Hurricanes are slowing down, causing more damage in coastal communities

Hurricanes are slowing down, causing more damage in coastal communities

A new study finds that tropical cyclones around the world are moving slightly slower over land and water, dumping more rain as they stall, just as Hurricane Harvey did a year ago.

Researchers claim that as the planet's poles heat up, pressure gradients around the world are changing, reducing the winds that push on these storms. Storms worldwide in 2016 moved about 1.25 miles per hour slower than 60 some years ago.

Kossin found storms moving across land in the Eastern United States slowed down 20 percent between 1949 and 2016.

"If the atmosphere can hold more water vapor, then things are going to tend to rain more", Kossin said.

Kossin told Nature that a 10% slow-down in storm speed corresponds to a 10% increase in rainfall when a hurricane makes landfall. Wind speeds within the storm remain high, but the whole system itself moves slower across the landscape, allowing punishing rains to linger longer over communities.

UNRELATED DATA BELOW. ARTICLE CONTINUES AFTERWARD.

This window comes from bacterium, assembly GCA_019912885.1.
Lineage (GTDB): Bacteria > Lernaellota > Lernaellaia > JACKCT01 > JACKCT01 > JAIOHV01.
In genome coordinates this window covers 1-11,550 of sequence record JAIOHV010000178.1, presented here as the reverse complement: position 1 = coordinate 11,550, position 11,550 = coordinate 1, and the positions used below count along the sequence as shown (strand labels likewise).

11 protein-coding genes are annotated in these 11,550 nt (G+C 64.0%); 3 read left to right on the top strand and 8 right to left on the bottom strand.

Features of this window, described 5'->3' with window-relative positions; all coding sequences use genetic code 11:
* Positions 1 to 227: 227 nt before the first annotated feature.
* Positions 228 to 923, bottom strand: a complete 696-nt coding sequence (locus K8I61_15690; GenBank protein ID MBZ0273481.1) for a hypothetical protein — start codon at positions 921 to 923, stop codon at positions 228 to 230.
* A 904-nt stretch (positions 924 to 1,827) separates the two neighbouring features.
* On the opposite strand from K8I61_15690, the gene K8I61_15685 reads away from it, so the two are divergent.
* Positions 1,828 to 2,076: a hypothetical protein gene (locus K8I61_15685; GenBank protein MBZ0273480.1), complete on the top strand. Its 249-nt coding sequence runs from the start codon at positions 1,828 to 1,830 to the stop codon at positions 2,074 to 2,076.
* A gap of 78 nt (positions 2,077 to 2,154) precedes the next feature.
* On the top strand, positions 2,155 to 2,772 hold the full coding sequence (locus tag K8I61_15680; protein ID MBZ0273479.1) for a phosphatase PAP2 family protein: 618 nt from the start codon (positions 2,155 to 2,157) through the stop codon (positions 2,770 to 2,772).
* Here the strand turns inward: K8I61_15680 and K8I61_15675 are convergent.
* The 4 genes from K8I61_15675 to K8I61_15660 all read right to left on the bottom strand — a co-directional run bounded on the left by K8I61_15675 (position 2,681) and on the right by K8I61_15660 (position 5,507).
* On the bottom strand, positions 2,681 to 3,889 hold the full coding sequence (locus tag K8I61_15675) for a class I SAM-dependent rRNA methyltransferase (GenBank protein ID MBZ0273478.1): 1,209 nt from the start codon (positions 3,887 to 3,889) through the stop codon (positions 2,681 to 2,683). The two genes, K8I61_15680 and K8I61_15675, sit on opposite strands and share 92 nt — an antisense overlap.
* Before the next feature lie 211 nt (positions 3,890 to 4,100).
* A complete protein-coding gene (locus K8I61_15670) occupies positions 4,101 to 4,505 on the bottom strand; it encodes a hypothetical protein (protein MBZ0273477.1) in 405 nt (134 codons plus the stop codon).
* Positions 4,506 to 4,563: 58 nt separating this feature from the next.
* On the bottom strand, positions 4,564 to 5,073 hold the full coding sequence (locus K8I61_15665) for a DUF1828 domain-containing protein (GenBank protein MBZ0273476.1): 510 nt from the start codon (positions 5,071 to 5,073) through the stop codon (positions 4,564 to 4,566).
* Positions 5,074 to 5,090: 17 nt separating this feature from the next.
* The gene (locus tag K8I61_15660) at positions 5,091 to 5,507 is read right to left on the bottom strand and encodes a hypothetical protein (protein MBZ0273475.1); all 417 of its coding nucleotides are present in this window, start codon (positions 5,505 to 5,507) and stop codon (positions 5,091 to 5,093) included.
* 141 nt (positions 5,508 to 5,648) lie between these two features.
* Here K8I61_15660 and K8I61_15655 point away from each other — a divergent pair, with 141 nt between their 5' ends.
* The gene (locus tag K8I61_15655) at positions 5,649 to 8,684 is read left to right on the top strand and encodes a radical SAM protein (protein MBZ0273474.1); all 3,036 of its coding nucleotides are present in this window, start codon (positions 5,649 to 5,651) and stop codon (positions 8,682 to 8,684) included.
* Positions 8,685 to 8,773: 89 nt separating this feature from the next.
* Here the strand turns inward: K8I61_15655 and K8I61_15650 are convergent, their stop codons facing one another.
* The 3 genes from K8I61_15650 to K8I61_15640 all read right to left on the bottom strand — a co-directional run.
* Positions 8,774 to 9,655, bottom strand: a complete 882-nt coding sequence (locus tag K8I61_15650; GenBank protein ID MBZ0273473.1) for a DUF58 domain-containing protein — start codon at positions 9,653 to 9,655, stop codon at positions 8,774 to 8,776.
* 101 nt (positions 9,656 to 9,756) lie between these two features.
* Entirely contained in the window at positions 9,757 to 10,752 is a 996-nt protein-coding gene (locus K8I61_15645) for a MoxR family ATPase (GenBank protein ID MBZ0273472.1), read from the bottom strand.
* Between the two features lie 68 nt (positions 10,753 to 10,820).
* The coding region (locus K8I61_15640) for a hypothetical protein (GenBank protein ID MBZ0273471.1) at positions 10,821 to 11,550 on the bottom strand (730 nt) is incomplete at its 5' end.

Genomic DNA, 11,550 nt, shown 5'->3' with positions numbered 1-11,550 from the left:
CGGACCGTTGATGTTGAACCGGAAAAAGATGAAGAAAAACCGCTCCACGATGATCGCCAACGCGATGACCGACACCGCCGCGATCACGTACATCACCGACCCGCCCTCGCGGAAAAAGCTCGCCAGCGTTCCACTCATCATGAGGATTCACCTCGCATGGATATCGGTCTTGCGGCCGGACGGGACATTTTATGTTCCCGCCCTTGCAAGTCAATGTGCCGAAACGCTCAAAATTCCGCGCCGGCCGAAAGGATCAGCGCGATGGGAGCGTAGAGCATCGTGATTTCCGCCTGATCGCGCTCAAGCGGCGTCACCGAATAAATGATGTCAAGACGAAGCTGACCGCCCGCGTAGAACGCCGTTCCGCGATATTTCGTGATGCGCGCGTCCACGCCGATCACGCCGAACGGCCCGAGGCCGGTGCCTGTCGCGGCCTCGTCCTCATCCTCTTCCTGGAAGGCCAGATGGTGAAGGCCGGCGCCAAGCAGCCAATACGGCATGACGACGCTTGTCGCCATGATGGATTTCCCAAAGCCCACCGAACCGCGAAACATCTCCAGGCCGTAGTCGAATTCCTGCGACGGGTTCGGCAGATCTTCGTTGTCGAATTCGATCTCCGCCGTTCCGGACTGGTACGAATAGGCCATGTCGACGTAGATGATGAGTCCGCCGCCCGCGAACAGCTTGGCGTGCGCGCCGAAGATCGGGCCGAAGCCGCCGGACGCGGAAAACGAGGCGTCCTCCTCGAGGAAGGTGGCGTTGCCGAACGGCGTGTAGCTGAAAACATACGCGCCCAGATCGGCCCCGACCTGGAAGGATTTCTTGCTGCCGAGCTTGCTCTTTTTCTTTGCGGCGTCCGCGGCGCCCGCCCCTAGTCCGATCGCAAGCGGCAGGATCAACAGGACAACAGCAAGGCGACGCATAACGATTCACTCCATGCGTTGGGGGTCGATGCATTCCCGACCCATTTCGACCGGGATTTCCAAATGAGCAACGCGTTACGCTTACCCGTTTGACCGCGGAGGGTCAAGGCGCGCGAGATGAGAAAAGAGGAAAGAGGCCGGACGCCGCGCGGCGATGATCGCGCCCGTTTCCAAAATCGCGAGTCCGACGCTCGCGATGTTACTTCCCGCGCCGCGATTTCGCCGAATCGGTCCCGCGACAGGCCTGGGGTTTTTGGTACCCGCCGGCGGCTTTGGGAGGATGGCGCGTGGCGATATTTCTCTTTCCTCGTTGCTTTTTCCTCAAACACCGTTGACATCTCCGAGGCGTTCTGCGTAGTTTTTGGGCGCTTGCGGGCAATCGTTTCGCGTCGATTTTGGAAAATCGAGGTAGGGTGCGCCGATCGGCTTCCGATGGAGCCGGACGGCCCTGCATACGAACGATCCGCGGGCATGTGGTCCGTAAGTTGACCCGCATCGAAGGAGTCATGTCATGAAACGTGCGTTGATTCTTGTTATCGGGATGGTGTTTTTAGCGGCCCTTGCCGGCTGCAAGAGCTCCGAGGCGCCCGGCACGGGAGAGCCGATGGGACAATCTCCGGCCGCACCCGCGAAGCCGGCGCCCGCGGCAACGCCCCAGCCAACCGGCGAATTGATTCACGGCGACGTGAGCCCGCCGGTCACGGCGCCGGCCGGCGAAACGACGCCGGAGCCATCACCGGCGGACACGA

Worldwide cyclones have become sluggish, slowing down 10 per cent over the past 70 years.

Climate change increased both the intensity of the rainfall and the likelihood that the storm would occur.

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But there are probably more variables at play than a warmer climate putting the brakes on tropical cyclones.

Kossin said the findings were of great importance to society.

In particular, a slowing of circulation as the polar regions warm up faster than equator ought to slow down storm tracks, as well.

"It is far from clear that global climate change has anything to do with the changes being identified", said Kevin Trenberth, a senior climate scientist with the National Center for Atmospheric Research.

The result is more rainfall and more damage to buildings as hurricanes hover over population centers for longer periods of time.

If Harvey is any indication of what hurricanes will look like in the future, this will create a considerable strain on countries' ability to respond financially to storms.

Kossin concluded that the trend has all the signs of human-induced climate change.

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